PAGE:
Grandpa’s Favorite Fly by Matt Chapple
Each year as the end of summer approaches, when the air temperatures start to drop and the first leaves start to flutter down into the water, fond memories of fly fishing in the Adirondack foothills rise from the back of my mind. My first and of course most influential fly fishing mentor, Grandpa, loved to fly fish for brook and brown trout at many “off the beaten path” places in the Adirondack foothills. He pursued the solitude of nature as much as trout, and he was always willing to take me along.
September was his favorite time of year to fish. He loved the fall colors and brisk air temperatures and of course the lack of biting insects which swarm the woods in the spring. He wasn’t in search of a place to catch big fish or even concerned about how many fish we might be lucky enough to entice into rising to the fly. The fun was about the journey, about spending time in nature and spending a day with family or friends in a beautiful setting. He had a simple fly rod, a Horrocks-Ibbotson, made in Utica, NY, where he worked as an accountant. I still have this rod, which my father gave to me when my Grandfather passed in September 2004. It is a mere six feet long and if I had to categorize the action, I would say it casts extra slow. You really have to wait for your cast to develop. Things were simple. He used a white braided silk double taper fly line, which I also still have. Just like everything else, He had a simple collection of flies. He had certain flies for certain times of year and specific patterns for the waters he fished. He never brought more than one small fly box and the boxes where home-made using materials he found around the house.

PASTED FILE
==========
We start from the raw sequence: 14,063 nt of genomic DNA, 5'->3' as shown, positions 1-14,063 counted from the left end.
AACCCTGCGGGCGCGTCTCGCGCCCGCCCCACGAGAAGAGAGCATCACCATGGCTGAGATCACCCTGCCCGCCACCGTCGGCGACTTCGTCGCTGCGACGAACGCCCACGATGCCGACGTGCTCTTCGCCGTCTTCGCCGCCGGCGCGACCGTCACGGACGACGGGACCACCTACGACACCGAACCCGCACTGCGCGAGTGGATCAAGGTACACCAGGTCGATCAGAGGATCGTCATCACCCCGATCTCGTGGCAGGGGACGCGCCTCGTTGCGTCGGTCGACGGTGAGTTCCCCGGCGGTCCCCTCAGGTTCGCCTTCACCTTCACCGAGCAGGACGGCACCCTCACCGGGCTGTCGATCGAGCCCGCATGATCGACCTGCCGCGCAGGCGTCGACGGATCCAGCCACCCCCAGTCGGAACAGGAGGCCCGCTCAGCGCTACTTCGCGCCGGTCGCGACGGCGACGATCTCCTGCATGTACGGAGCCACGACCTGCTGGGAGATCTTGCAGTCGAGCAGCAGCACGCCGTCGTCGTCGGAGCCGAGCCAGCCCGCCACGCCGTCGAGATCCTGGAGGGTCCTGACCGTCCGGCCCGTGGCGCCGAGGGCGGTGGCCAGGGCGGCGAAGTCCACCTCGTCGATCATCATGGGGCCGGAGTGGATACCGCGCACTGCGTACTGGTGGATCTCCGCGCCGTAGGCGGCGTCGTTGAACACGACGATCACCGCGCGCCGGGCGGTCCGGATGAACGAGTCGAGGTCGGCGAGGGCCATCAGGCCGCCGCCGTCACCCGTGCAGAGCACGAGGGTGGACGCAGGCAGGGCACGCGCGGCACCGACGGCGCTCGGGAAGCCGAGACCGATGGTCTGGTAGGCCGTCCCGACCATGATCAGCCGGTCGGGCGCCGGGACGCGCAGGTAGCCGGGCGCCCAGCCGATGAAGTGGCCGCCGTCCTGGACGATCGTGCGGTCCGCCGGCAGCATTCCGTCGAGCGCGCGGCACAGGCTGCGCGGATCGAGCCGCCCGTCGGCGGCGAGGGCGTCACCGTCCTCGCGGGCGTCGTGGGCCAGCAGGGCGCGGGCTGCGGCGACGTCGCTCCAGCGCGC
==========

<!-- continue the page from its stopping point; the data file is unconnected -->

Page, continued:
Did you ever walk along the stream in the fall and see a honey bee, hornet, or bumble bee flying like it had been sipping on Grandpa’s flask? Perhaps on a crash course for the stream. Grandpa had one small box of flies devoted to the same pattern, which he always said was his favorite. He would bring this box along when we would fish some of his favorite steams and ponds in the late summer/early autumn. He called the flies “The McGinty.”
I have read that a fellow named, Charles McGinty conceived the McGinty in 1883. McGinty was from Chicago and may have been thinking of targeting bass when he thought of this fly. Don’t be fooled however, I have seen many trout fooled by this bee imitation. Next time you are out in the late summer or early fall, try casting the McGinty along the rivers edge near the over hanging branches and plant life and see what comes up.
Photos by Quinci Chapple
Original Recipe for “The McGinty”
Hook: dry fly 6 to 12.
Thread: Black 8/0 thread
Tail: Red Hackle Barbules.
Body: Alternating Yellow and Black Chenille.
Beard: Brown Hackle Barbules.
Wing: White Tipped Mallard Quill.